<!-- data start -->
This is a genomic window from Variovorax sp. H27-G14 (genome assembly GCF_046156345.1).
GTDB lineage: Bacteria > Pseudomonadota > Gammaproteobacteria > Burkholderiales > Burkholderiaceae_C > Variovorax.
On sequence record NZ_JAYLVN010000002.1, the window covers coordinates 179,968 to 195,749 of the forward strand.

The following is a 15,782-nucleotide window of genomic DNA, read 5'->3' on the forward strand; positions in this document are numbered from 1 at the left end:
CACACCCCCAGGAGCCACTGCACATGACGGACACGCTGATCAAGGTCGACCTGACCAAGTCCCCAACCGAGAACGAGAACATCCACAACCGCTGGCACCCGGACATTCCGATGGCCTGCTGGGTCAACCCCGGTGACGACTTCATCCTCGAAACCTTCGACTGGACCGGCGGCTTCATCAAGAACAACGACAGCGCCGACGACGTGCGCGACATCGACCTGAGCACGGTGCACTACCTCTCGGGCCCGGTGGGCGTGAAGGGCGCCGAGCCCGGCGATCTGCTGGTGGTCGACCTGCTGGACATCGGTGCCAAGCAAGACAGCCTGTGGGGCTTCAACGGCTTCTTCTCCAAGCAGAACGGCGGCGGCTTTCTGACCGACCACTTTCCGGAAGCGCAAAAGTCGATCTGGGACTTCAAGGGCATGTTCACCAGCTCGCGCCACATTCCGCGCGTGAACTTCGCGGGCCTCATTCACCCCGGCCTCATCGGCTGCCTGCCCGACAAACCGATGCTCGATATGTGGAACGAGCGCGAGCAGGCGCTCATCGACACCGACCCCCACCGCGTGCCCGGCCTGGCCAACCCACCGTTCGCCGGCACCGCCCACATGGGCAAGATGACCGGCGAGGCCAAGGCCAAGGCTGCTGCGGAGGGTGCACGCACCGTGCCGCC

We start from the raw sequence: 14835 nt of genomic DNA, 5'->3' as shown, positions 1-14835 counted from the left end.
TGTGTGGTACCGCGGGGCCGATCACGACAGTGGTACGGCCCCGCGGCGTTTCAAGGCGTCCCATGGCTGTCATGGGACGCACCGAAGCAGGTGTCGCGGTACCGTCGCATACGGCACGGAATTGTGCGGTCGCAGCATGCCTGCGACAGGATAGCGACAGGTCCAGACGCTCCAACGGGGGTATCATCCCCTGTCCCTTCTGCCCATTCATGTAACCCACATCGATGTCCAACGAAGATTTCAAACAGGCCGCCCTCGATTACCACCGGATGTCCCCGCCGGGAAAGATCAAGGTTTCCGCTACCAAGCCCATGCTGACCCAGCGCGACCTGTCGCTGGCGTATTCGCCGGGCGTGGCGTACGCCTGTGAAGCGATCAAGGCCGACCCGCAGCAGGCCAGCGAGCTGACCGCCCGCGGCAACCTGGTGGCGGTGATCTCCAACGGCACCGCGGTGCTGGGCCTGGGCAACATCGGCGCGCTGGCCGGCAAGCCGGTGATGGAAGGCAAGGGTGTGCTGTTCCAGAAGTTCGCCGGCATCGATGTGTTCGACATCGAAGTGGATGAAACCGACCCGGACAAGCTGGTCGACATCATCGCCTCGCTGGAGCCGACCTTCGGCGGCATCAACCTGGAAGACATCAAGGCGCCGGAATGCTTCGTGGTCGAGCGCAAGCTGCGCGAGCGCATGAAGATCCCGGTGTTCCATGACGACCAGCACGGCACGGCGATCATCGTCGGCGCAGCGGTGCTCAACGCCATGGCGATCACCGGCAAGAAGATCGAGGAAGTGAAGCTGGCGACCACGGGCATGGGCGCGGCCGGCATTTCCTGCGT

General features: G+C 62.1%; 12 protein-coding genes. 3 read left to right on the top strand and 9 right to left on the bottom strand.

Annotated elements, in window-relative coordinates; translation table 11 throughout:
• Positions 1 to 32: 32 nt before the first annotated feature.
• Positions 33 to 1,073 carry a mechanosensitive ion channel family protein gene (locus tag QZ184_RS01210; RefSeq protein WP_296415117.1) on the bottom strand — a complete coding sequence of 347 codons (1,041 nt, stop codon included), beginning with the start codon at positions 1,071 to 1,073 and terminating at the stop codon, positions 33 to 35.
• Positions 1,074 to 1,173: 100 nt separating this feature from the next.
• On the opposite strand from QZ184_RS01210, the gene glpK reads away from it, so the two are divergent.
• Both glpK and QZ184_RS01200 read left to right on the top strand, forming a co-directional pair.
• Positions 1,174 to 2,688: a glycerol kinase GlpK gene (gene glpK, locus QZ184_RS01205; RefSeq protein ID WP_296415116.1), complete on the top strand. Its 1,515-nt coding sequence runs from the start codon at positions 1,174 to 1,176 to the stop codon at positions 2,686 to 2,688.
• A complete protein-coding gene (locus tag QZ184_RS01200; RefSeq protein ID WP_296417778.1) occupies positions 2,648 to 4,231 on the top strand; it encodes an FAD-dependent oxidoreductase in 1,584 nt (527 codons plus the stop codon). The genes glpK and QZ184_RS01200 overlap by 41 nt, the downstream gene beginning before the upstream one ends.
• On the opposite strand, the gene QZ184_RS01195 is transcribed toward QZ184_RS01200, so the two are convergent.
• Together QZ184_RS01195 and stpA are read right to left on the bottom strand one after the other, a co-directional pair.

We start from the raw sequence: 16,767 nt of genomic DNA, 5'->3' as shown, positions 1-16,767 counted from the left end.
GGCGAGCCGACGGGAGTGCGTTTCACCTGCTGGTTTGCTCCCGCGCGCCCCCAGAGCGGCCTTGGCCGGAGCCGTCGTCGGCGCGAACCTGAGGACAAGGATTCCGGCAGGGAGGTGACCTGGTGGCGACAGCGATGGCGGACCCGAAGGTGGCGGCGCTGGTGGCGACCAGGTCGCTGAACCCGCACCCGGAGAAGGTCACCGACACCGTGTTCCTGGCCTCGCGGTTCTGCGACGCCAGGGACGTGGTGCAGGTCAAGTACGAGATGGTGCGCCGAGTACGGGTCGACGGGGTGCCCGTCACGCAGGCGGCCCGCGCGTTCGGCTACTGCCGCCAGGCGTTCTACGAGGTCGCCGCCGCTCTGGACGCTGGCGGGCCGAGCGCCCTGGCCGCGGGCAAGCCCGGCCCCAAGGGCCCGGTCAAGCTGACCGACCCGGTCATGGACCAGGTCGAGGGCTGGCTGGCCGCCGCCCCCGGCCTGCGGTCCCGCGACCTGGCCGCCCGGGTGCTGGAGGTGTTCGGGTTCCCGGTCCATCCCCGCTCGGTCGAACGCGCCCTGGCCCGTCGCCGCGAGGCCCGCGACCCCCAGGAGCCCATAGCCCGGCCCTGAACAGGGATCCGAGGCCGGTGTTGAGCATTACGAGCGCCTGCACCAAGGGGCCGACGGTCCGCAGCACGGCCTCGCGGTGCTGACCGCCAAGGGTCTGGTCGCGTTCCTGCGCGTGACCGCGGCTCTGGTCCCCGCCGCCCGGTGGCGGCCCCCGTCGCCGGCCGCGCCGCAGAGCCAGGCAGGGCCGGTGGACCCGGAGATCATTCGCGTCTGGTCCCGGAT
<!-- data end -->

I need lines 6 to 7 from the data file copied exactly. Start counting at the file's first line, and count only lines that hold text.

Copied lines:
We start from the raw sequence: 14835 nt of genomic DNA, 5'->3' as shown, positions 1-14835 counted from the left end.
TGTGTGGTACCGCGGGGCCGATCACGACAGTGGTACGGCCCCGCGGCGTTTCAAGGCGTCCCATGGCTGTCATGGGACGCACCGAAGCAGGTGTCGCGGTACCGTCGCATACGGCACGGAATTGTGCGGTCGCAGCATGCCTGCGACAGGATAGCGACAGGTCCAGACGCTCCAACGGGGGTATCATCCCCTGTCCCTTCTGCCCATTCATGTAACCCACATCGATGTCCAACGAAGATTTCAAACAGGCCGCCCTCGATTACCACCGGATGTCCCCGCCGGGAAAGATCAAGGTTTCCGCTACCAAGCCCATGCTGACCCAGCGCGACCTGTCGCTGGCGTATTCGCCGGGCGTGGCGTACGCCTGTGAAGCGATCAAGGCCGACCCGCAGCAGGCCAGCGAGCTGACCGCCCGCGGCAACCTGGTGGCGGTGATCTCCAACGGCACCGCGGTGCTGGGCCTGGGCAACATCGGCGCGCTGGCCGGCAAGCCGGTGATGGAAGGCAAGGGTGTGCTGTTCCAGAAGTTCGCCGGCATCGATGTGTTCGACATCGAAGTGGATGAAACCGACCCGGACAAGCTGGTCGACATCATCGCCTCGCTGGAGCCGACCTTCGGCGGCATCAACCTGGAAGACATCAAGGCGCCGGAATGCTTCGTGGTCGAGCGCAAGCTGCGCGAGCGCATGAAGATCCCGGTGTTCCATGACGACCAGCACGGCACGGCGATCATCGTCGGCGCAGCGGTGCTCAACGCCATGGCGATCACCGGCAAGAAGATCGAGGAAGTGAAGCTGGCGACCACGGGCATGGGCGCGGCCGGCATTTCCTGCGT